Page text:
A weekly marketing column by Graham McGregor

Graham McGregor: 'Fast' versus 'slow' marketing

Photo / Thinkstock
Photo / Thinkstock

One of the many challenges we face in business is the pressure to get speedy returns from our various marketing activities.

In other words we want to do things that will make us new sales quickly. (Ideally within a few days or weeks.)

I call this 'fast marketing' where we are looking for quick results.

A good example of fast marketing is a letter I saw recently from a well-known car firm. The letter said that if you booked your car in for a service in the next few weeks you would go into the draw for the opportunity to win a complimentary trip for two to Fiji. The car firm is hoping that this offer will inspire their customers to take action and book their car in for a service quickly.

When you look around you'll see 'fast marketing' offers all around you.

These often have a deadline and will give people a reason to take action now or in the very near future.

I know that fast marketing can work well and have used it many times myself.

The other type of marketing is 'slow marketing' where you are not looking for an immediate sale right now.

Instead you are attempting to build a great relationship with someone. So at the appropriate time they will either use (or highly recommend) the products and services that you offer.

Slow marketing is a bit like planting vegetables. You know you will get a nice crop of vegetables in the future if you continually water and feed these plants.

However if you plant vegetables today it will take time to see the final crop.

A good example of slow marketing is doing things to develop a wonderful relationship with key centres of influence. (A centre of influence is a person who can potentially recommend large numbers of new customers to you on a regular basis.)

Imagine if you owned a fitness centre. And you identified that people like massage therapists, naturopaths, chiropractors etc would be ideal centres of influence for you.

You then began a simple monthly programme of adding value to key centres of influence like these.

You would find that within 6 months you would start to get regular referrals from some of these businesses. They will have got to know you in a positive way and could easily suggest that some of their clients try your fitness centre.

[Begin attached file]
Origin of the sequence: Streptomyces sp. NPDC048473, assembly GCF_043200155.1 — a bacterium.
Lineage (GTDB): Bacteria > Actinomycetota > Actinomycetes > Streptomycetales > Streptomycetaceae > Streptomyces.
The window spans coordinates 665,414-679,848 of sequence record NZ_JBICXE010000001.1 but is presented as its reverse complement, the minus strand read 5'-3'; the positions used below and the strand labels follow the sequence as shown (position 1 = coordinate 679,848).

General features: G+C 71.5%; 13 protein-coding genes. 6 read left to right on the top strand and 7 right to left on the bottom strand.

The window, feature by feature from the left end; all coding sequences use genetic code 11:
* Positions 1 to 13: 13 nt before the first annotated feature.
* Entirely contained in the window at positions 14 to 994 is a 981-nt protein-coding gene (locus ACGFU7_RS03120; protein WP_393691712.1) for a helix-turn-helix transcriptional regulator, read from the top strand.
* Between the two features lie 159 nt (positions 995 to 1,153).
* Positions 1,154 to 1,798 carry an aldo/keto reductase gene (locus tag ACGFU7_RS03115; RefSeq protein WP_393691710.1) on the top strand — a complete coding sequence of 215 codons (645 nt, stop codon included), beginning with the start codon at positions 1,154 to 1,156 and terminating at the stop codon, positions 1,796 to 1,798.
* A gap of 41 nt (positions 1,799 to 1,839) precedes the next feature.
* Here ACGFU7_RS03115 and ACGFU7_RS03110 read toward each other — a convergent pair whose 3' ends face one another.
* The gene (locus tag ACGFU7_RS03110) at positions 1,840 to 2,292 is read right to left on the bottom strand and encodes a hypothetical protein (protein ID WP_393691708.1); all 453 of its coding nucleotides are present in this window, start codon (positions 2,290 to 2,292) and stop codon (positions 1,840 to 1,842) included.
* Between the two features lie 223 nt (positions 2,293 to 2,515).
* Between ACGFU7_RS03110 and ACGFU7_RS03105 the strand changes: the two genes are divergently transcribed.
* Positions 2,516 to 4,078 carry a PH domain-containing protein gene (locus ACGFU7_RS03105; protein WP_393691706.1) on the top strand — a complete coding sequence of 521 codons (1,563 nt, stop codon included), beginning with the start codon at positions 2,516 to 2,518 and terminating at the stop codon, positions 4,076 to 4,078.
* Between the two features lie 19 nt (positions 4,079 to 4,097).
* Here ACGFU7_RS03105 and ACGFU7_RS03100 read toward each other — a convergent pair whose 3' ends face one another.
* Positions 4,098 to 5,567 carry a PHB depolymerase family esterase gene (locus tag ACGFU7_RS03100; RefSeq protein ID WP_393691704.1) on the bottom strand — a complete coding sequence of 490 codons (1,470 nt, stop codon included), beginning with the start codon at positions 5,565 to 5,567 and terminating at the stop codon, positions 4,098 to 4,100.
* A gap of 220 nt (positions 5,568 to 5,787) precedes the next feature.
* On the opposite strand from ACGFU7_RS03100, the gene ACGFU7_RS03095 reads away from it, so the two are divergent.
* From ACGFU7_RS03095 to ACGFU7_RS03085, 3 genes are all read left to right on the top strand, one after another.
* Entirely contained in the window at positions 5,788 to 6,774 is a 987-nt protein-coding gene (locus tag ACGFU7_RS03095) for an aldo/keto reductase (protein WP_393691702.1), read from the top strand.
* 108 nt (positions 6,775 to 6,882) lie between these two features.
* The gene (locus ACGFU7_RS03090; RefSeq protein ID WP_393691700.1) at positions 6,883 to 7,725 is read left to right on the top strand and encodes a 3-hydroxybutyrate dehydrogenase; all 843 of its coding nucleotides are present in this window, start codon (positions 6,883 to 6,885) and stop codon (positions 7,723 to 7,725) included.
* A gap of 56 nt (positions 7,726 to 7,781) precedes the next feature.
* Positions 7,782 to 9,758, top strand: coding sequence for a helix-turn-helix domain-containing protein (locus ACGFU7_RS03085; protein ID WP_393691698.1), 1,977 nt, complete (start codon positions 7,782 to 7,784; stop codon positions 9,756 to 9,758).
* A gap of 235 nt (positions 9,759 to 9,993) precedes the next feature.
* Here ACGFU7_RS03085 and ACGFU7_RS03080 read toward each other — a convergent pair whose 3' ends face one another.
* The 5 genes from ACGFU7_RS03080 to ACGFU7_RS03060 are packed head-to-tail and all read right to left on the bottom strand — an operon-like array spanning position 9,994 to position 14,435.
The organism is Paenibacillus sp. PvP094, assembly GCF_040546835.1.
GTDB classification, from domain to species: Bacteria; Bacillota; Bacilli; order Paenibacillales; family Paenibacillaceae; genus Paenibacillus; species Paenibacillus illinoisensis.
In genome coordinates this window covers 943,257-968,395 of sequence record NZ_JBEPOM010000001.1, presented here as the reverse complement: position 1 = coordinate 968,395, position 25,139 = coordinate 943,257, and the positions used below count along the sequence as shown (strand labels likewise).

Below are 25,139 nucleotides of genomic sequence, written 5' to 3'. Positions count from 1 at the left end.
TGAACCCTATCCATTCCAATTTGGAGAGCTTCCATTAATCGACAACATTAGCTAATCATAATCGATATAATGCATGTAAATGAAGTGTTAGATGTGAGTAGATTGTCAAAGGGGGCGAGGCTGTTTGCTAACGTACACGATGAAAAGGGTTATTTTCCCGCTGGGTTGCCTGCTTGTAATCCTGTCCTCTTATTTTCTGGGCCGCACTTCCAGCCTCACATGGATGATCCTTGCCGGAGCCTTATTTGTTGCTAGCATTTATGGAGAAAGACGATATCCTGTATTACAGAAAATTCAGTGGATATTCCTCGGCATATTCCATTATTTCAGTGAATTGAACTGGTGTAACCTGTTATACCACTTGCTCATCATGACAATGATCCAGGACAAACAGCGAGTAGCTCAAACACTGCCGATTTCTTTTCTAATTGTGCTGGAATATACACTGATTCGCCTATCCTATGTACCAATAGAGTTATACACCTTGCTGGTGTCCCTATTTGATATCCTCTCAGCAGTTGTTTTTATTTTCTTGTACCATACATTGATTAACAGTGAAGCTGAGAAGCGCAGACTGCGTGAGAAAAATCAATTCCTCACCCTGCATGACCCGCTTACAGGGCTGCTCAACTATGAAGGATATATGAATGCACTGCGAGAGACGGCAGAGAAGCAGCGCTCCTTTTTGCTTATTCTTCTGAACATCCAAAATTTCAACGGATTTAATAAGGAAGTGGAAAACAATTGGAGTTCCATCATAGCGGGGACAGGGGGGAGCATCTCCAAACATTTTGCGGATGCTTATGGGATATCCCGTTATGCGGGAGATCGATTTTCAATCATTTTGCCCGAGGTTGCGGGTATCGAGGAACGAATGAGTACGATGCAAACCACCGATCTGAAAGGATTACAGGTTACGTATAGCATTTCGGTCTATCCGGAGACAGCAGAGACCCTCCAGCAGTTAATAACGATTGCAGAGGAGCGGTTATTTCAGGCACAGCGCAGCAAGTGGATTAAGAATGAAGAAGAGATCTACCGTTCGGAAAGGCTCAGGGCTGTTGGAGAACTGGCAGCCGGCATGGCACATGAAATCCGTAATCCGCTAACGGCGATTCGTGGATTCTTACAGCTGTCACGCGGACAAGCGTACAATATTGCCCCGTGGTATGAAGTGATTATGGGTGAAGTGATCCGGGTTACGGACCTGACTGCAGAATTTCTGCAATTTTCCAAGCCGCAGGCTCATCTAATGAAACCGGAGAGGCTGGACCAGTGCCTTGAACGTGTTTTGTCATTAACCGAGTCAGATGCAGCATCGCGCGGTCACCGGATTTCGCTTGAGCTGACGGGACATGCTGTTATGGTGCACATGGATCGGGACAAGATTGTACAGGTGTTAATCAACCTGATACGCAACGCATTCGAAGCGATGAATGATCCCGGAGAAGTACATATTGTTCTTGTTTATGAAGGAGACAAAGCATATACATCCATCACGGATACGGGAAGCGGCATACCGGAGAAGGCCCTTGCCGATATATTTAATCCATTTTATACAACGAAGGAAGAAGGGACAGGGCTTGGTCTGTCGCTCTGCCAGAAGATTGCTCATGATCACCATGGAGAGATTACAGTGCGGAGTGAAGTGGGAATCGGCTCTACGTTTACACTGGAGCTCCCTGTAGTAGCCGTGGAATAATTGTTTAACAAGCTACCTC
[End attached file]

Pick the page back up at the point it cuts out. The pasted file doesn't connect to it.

However you are highly unlikely to get large numbers of referrals or new business in the first few months of adding value to these centres of influence.

And because we don't get quick results with slow marketing we often forget to do things that will build great relationships with important people in our business.

So which type of marketing is better?

Fast marketing or slow marketing?

I believe both types of marketing should be used in your business.

You definitely want to do things that produce new sales or increased revenue fast.

You could test a new sales presentation with the next 5 people you speak with.

Or perhaps you might try putting a compelling offer on your website that invites ideal prospects to take action now.

You might like to mail, phone or email a number of your past clients and give them a good reason to spend money with you now.

And you also want to do simple things that will add value and build great relationships with the important people for your business.

"Wishing to be friends is quick work, but friendship is a slow-ripening fruit.
- Aristotle

Action Step:
Look at the marketing and sales activities you are using in your business and classify them into 'fast marketing' and 'slow marketing'. Then make a list of at least 5 slow marketing activities that it might be helpful for you to start doing.

Graham McGregor is a marketing consultant and the creator of the 396 page 'Unfair Business Advantage Report.' www.theunfairbusinessadvantage.com (This is free and has now been read by business owners from 27 countries.) You can email him at the link above.

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A weekly marketing column by Graham McGregor

Graham has had 36 years 'hands on' experience in sales and marketing. He has sold a range of services including advertising, sales training, personal development, life insurance, IT services, investment property and business consulting services.

Read more by Graham McGregor

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